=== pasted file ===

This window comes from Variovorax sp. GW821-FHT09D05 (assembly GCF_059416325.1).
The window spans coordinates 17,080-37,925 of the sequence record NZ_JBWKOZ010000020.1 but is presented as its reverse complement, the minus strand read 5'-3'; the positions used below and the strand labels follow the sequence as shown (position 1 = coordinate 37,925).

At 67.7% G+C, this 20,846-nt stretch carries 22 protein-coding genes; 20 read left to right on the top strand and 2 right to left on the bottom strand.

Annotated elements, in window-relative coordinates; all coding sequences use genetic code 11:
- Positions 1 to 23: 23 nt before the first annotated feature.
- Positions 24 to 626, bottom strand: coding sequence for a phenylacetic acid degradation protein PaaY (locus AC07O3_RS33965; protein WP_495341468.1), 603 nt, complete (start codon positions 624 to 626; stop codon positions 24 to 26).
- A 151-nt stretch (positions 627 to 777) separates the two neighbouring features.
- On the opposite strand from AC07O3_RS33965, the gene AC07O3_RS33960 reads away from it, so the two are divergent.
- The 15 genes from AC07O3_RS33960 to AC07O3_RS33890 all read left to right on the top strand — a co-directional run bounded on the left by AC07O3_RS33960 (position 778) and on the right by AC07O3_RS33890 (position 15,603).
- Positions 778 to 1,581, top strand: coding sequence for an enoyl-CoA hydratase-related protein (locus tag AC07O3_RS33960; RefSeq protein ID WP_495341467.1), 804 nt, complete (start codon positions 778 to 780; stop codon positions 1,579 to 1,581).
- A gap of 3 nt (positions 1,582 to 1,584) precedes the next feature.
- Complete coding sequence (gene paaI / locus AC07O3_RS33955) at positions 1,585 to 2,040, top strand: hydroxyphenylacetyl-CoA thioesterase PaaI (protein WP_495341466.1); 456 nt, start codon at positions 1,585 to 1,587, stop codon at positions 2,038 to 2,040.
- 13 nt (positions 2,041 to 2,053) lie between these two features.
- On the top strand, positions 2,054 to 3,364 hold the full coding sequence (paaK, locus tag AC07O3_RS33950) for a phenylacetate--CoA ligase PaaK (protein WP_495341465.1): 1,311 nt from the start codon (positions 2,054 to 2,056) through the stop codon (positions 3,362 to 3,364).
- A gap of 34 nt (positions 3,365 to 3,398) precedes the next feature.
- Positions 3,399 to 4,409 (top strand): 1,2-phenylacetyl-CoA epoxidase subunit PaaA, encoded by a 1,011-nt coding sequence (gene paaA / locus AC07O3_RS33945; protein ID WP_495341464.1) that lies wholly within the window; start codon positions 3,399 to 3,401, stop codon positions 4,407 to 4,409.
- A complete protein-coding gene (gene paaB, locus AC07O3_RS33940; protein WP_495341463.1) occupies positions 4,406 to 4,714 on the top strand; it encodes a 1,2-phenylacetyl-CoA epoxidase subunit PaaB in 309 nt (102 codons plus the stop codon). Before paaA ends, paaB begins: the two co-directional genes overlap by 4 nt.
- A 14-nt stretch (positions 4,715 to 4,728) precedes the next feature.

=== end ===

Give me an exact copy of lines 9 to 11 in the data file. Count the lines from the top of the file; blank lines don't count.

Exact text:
- The 15 genes from AC07O3_RS33960 to AC07O3_RS33890 all read left to right on the top strand — a co-directional run bounded on the left by AC07O3_RS33960 (position 778) and on the right by AC07O3_RS33890 (position 15,603).
- Positions 778 to 1,581, top strand: coding sequence for an enoyl-CoA hydratase-related protein (locus tag AC07O3_RS33960; RefSeq protein ID WP_495341467.1), 804 nt, complete (start codon positions 778 to 780; stop codon positions 1,579 to 1,581).
- A gap of 3 nt (positions 1,582 to 1,584) precedes the next feature.